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                            Invitation - Prof Savage Celebrates 40 Years of Achievement

 

Profile of Professor Mike Savage

 




Michael Savage’s career at UKZN started in 1977 in the discipline of Agrometeorology in the School of Agricultural, Earth and Environmental Sciences (SAEES), and he has been recognised for his innovative approach to teaching that has seen students in his discipline flourish academically. For forty years, he has been responsible for the development of all Agrometeorology course content. A passionate teacher, he is the recipient of UKZN’s 2014 Distinguished Teacher Award (DTA), known for being a teacher who will reach students on their level.

Savage’s research focus is on topics such adverse weather, biometeorology, energy balance of various surfaces, micrometeorology and open water evaporation. He developed a unique Agrometeorological Instrumentation Mast (AIM) web-based data and information teaching, learning and research system for the agro-environmental sciences. The AIM system is used by many undergraduates and postgraduates and features real-time data for a number of agrometeorological measurements, provided by a number of instruments set up around campus, which can be viewed and downloaded for use in research and as a visual teaching aid. It has also led to the publication of papers in local and international journals.

Savage has also initiated the creation of an isiZulu-English glossary of terms for Agrometeorology, to attempt to counter the language barrier to learning encountered by many second language English speakers entering university in South Africa. He emphasises the use of live data, visual literacy, technology and glossaries to stimulate growth in the isiZulu language’s capacity for scientific understanding. He believes that technology can play an important role in the learning of students, and mentions the importance of visual literacy or ‘iconic’ learning to transcend cultural and linguistic barriers. He is keen to see scientific societies contribute to the creation of technical dictionaries in traditional African languages so that knowledge can be transferred equally. Noticing that many of the students entering the second year courses in Agrometeorology are seriously lacking in basic computer skills, Savage and his colleagues include an intensive computer literacy training element in their second-year practical sessions, leading to a marked improvement in the students' skills. Savage has begun advocating for this kind of intensive computer literacy training at second-year level to take place across the University, having seen what a difference it has made to his students' development and eventual marketability as employees.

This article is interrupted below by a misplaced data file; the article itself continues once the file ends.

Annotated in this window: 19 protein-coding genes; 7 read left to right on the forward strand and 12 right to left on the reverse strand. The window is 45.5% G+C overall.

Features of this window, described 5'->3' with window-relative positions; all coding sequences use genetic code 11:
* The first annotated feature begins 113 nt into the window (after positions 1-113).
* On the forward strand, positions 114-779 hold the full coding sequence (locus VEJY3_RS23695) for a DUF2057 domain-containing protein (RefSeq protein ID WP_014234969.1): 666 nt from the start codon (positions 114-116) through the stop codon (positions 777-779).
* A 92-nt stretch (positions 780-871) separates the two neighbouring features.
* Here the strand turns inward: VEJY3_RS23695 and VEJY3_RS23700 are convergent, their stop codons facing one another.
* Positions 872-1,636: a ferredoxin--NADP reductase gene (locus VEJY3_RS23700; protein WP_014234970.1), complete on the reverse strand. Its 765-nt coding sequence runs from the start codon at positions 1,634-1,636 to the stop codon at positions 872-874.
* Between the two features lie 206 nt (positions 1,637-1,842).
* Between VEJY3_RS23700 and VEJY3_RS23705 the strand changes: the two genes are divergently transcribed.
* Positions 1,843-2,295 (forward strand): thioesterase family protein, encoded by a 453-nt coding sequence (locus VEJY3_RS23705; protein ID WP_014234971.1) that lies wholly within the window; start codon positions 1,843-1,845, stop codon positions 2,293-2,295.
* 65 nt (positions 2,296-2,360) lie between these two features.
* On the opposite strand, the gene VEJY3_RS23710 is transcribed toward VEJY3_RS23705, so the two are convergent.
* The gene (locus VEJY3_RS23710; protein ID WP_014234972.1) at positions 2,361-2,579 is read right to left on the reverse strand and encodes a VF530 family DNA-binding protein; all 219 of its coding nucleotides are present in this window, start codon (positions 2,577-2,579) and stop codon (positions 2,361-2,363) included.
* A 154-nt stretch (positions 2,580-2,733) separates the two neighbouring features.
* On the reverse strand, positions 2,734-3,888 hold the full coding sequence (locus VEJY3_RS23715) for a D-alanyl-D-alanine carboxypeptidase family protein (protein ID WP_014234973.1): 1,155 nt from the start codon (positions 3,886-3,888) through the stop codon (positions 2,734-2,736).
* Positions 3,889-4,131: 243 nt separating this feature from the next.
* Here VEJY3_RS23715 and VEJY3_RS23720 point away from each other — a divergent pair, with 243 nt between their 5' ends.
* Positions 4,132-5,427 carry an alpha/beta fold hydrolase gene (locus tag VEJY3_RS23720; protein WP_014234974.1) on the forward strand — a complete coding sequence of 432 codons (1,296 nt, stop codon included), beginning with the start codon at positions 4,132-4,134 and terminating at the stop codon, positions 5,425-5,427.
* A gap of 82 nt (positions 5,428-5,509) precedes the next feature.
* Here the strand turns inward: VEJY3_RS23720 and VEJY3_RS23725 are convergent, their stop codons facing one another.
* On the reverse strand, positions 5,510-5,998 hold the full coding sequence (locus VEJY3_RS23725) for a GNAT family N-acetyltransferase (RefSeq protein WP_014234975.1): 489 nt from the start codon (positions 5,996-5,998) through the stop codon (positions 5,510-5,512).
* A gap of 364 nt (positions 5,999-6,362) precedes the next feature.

‘Teaching is about imparting more than just knowledge; it is also about life skills,’ said Savage. His enthusiasm for the process of Teaching and Learning was demonstrated in 2014, when Savage, despite being one of the most highly qualified academics at the University, pursued and graduated with his Master’s cum laude. Publication in an international journal in 1979 had enabled him to convert his Master’s then to a PhD. Savage also made history as the first recipient of UKZN’s Doctor of Science in Agriculture degree in 2010; the only previous DScAgric degree in the University’s history was awarded in 1998 under the then University of Natal.
Savage’s work reflects the integration of teaching and research and community engagement in a uniquely engaging, student-focused way through linking undergraduate projects to postgraduate and staff research and vice versa. He has arranged a number of workshops for the training of academics, scientists and practitioners across the country on a variety of topics, including eddy covariance.

He has also been actively involved in making science relevant and comprehensible to the general public, participating in a project with The Witness newspaper in Pietermaritzburg to investigate the temperature and human comfort conditions inside locked cars. After 40 years at the University, Savage remains enthusiastic and passionate about his subject and still pursues innovative research and dedicates time to training. He described his teaching approach as an empathetic one; he invests himself in his students and take their differing backgrounds into account as he interacts with them directly. Savage emulates the model of a teacher whose primary goal is to see his students succeed.

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